Visitor Project: multiscale modelling of hydraulic fracture in shales: a compbined experimental - simulation approach

Starting: 2017


In this project, a novel approach for modeling hydraulic fracture in shale across scales will be devised. While hydraulic fracture has been used in the petroleum industry for decades, the coupled hydro-mechanical features at the fracture scale (mm-cm) are poorly understood. New research in collaboration between Caltech and the 3SR Lab is shedding unprecedented access to the hydraulic fracture process in the laboratory and at the fracture scale, with the possibility of looking at important features such as the lag between the fracture tip in the solid (shale) and the invading fluid front within the fracture. These bleeding-edge experimental observations of the phenomena pose crucial questions and challenges to current simulation paradigms:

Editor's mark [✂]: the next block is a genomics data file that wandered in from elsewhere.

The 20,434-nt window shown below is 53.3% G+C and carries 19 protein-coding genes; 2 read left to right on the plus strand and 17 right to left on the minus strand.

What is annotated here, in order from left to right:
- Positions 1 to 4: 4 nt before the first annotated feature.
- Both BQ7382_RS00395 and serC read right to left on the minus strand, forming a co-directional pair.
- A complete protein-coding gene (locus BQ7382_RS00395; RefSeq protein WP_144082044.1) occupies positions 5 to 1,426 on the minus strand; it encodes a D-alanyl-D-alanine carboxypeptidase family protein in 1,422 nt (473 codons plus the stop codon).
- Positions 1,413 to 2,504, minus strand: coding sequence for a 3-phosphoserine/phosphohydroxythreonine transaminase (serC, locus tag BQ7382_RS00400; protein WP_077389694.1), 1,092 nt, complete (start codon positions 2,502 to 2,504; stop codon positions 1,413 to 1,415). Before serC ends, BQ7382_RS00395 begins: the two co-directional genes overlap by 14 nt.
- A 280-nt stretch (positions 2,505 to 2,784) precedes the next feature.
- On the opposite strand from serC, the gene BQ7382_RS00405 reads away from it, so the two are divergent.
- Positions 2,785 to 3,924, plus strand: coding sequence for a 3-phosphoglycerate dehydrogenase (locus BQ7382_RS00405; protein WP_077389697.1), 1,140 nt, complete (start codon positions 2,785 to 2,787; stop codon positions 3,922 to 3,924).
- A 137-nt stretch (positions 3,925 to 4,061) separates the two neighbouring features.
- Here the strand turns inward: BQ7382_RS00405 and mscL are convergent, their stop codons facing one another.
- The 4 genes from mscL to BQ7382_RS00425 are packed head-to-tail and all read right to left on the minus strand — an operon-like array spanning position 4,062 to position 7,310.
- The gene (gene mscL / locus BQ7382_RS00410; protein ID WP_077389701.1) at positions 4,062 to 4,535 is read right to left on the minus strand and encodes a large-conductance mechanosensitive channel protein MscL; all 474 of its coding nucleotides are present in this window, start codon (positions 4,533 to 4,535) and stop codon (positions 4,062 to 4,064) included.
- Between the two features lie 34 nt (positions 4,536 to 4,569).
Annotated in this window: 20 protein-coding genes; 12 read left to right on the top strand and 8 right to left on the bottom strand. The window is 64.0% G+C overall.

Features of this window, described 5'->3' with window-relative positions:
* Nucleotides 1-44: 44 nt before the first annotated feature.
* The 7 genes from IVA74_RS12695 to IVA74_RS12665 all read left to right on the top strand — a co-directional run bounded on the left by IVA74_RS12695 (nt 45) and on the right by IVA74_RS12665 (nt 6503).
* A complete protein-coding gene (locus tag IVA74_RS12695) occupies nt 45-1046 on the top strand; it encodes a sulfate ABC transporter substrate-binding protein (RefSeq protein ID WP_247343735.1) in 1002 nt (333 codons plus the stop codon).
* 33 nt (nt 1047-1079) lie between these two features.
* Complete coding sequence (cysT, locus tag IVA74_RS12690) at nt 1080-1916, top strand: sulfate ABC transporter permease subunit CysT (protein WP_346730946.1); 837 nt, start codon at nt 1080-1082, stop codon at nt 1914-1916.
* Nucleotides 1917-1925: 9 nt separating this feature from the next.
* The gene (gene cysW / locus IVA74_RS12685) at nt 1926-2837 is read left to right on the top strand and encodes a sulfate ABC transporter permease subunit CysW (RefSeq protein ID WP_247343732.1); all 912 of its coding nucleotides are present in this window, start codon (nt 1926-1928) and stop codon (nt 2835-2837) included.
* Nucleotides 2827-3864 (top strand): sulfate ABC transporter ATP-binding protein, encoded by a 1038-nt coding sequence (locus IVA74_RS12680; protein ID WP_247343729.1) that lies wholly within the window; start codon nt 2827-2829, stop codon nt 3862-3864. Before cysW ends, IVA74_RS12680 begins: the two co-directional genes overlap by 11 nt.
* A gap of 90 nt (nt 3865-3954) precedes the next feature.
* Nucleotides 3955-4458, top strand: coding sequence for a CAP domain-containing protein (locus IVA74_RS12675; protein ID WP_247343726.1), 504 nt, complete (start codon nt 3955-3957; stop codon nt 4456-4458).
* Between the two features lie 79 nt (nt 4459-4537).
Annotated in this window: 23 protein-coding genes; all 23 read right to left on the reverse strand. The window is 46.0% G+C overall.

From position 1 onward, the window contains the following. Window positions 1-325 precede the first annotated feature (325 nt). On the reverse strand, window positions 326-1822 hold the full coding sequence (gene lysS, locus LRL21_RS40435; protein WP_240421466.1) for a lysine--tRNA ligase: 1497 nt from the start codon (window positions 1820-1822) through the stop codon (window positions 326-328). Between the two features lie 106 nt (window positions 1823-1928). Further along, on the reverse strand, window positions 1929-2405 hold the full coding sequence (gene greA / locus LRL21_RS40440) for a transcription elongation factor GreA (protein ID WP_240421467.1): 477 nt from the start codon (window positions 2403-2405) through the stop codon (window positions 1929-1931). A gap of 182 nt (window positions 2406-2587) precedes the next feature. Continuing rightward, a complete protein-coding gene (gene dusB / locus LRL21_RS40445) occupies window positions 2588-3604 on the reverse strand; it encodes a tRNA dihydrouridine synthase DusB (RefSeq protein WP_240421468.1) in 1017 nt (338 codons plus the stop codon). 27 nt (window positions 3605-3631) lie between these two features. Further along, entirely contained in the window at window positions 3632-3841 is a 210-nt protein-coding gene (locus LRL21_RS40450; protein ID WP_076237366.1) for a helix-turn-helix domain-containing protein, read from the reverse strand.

• at what scale should the permeability and deformability of the rock be captured? What are the most appropriate modeling frameworks (e.g., discrete, continuum) to capture the features observed in the laboratory?
  • Should the rock be considered impermeable and linear elastic as most paradigms currently do?

 

The objective of this short duration visitor grant is to work with colleagues in 3SR Lab and come up with a multiscale modeling strategy that can couple the hydro-mechanical features observed in the laboratory experiments of hydraulic fracture in shale using X-ray and neutron radiography. If successful, this project would provide unprecedented access to and knowledge of the physics behind a crucial industrial process such as hydraulic fracture in real rocks.

 

This project involves a collaboration between the laboratory 3SR and the California Institute of Technology (USA)

 

 

 

PI: José E Andrade (visitor); Co-PI: Cino Viggiani (3SR)

 

 


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